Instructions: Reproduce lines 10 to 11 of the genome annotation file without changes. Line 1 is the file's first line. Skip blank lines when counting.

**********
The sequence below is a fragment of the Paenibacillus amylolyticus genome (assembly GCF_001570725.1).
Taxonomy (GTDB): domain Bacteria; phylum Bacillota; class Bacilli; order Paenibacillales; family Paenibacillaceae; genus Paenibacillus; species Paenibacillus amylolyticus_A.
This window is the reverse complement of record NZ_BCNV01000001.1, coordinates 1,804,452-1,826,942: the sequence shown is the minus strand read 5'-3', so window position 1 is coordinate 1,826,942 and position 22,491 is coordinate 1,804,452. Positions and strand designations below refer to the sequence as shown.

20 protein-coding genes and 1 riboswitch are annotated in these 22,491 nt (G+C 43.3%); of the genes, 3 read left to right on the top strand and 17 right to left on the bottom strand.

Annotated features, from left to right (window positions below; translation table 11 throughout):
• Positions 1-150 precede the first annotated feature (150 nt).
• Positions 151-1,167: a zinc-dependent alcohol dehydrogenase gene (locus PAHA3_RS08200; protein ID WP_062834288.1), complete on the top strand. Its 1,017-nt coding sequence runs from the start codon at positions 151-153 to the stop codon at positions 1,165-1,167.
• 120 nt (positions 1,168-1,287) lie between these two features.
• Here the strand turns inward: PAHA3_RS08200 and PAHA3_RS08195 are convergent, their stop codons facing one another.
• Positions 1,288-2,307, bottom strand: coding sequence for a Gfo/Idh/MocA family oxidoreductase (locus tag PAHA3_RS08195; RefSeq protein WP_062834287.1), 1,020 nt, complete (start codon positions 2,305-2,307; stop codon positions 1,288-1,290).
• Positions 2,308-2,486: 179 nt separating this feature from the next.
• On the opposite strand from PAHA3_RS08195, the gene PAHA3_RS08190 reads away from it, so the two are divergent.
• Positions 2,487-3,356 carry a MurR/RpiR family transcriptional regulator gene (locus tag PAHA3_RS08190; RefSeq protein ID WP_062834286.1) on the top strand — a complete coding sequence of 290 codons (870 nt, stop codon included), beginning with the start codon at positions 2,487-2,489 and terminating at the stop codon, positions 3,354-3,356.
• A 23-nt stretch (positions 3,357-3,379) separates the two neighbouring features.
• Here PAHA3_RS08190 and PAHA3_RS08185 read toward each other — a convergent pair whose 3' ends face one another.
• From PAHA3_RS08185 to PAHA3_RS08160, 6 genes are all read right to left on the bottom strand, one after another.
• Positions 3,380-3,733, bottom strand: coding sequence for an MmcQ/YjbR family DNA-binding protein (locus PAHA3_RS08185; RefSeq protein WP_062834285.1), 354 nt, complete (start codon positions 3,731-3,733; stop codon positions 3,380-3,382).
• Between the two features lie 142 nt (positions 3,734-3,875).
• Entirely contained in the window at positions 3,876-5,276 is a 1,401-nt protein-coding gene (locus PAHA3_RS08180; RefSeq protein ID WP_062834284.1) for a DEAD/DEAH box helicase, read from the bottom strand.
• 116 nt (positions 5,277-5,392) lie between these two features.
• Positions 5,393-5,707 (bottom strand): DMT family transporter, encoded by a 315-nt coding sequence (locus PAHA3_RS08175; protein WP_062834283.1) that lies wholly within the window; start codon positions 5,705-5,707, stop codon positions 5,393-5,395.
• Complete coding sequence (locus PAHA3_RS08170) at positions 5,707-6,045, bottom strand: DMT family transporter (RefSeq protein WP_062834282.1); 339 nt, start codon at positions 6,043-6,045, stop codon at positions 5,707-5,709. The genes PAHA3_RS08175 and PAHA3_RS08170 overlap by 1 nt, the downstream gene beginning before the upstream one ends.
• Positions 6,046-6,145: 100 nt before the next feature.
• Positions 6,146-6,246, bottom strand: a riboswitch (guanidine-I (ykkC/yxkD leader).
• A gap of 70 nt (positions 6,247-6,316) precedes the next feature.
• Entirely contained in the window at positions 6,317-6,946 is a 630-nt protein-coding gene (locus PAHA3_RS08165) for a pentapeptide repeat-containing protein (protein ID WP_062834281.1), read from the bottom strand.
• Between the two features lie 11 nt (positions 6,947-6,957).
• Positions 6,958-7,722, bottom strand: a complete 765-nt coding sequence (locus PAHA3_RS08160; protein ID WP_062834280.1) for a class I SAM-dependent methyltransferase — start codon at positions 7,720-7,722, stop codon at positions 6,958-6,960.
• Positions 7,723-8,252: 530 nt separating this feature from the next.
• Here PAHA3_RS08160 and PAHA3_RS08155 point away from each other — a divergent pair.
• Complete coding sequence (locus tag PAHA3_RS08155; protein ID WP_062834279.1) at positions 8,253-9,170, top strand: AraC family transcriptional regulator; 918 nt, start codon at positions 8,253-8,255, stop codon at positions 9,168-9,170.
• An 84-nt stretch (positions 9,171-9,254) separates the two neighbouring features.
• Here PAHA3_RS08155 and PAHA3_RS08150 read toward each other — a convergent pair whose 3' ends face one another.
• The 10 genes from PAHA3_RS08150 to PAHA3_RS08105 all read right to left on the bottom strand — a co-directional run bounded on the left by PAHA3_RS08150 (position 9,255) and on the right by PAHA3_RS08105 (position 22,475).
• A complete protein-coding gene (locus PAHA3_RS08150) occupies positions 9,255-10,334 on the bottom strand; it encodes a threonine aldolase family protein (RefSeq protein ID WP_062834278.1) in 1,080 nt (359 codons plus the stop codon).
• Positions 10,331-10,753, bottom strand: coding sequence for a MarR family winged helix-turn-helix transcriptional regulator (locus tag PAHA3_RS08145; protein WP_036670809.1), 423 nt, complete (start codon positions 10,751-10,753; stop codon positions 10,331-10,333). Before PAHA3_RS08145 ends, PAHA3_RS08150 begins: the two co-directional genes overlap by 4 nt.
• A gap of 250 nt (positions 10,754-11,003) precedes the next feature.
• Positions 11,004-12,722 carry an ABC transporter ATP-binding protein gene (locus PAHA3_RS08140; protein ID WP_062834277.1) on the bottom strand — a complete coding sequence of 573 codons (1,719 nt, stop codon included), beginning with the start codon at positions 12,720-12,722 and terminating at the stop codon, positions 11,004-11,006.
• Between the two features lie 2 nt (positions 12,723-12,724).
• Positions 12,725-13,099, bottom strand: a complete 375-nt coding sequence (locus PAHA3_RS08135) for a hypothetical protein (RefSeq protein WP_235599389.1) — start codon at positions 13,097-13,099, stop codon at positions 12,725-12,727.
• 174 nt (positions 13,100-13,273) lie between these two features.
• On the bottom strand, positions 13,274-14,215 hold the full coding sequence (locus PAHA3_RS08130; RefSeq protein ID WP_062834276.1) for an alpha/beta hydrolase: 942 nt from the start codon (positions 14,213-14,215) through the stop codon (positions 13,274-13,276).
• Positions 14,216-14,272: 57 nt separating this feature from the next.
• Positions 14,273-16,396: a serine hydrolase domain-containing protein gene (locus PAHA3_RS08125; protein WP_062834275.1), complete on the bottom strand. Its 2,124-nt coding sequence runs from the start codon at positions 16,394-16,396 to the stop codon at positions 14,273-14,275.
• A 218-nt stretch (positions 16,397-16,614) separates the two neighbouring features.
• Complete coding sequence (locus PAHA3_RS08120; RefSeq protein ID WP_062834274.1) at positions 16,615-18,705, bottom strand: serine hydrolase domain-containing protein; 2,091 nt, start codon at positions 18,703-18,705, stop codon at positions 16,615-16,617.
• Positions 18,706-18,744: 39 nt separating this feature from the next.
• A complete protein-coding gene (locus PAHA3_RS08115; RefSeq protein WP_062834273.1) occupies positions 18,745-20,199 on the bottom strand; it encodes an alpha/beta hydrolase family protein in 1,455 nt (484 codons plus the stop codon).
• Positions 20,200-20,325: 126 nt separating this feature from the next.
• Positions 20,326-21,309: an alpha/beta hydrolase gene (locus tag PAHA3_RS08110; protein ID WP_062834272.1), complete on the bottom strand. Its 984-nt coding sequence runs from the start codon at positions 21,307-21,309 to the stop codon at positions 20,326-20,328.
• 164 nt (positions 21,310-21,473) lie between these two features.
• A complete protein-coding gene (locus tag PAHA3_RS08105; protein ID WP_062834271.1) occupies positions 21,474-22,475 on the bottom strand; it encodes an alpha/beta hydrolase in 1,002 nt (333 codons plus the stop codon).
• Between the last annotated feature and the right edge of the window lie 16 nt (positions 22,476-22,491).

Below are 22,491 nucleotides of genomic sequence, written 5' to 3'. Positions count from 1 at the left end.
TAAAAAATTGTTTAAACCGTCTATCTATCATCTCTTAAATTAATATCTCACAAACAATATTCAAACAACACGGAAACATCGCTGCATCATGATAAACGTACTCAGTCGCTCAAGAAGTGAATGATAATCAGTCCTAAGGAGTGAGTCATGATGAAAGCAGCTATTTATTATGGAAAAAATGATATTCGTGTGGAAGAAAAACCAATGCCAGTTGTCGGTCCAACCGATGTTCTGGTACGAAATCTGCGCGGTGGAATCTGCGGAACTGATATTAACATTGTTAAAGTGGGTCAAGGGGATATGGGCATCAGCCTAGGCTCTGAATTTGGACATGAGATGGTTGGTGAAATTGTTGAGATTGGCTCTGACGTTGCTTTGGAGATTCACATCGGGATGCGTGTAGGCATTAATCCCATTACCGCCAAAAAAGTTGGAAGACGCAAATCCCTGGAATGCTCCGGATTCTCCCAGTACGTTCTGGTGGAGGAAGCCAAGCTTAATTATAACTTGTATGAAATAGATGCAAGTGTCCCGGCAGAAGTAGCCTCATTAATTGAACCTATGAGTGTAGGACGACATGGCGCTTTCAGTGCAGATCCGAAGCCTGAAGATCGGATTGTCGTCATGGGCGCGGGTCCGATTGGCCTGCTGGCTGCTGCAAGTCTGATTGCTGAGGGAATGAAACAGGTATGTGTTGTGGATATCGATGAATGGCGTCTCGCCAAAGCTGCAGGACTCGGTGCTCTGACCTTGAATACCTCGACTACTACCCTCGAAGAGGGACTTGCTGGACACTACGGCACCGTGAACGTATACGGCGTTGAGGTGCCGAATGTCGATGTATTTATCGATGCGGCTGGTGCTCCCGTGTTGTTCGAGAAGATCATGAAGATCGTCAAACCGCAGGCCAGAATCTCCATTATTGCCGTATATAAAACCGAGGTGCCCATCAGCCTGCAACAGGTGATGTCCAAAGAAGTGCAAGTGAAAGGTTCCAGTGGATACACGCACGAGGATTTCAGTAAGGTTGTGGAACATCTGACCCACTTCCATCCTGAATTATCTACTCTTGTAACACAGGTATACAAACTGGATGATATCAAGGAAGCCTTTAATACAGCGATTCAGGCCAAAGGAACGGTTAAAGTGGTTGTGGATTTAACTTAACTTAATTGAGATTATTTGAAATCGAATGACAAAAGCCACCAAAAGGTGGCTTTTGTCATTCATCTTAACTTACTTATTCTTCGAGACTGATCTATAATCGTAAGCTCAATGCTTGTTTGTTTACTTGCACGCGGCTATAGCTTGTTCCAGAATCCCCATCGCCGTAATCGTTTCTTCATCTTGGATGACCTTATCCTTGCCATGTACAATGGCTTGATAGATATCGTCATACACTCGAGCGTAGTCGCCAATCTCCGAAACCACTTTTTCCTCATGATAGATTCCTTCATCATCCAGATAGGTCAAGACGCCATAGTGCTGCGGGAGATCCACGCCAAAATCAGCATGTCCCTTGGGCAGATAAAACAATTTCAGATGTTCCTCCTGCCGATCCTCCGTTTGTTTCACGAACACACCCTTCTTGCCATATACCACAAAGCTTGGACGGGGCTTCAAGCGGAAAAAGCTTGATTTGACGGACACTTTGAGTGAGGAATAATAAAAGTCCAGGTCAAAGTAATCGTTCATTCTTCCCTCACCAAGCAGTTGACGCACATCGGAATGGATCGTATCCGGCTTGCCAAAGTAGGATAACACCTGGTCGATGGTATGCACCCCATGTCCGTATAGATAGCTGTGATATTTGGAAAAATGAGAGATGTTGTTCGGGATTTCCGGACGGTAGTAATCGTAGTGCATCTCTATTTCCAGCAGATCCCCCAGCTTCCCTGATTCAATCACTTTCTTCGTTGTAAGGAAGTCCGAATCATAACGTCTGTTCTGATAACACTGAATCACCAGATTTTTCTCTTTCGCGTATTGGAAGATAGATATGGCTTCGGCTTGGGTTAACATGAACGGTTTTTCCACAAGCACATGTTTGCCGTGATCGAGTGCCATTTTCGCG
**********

• Positions 1,288-2,307, bottom strand: coding sequence for a Gfo/Idh/MocA family oxidoreductase (locus tag PAHA3_RS08195; RefSeq protein WP_062834287.1), 1,020 nt, complete (start codon positions 2,305-2,307; stop codon positions 1,288-1,290).
• Positions 2,308-2,486: 179 nt separating this feature from the next.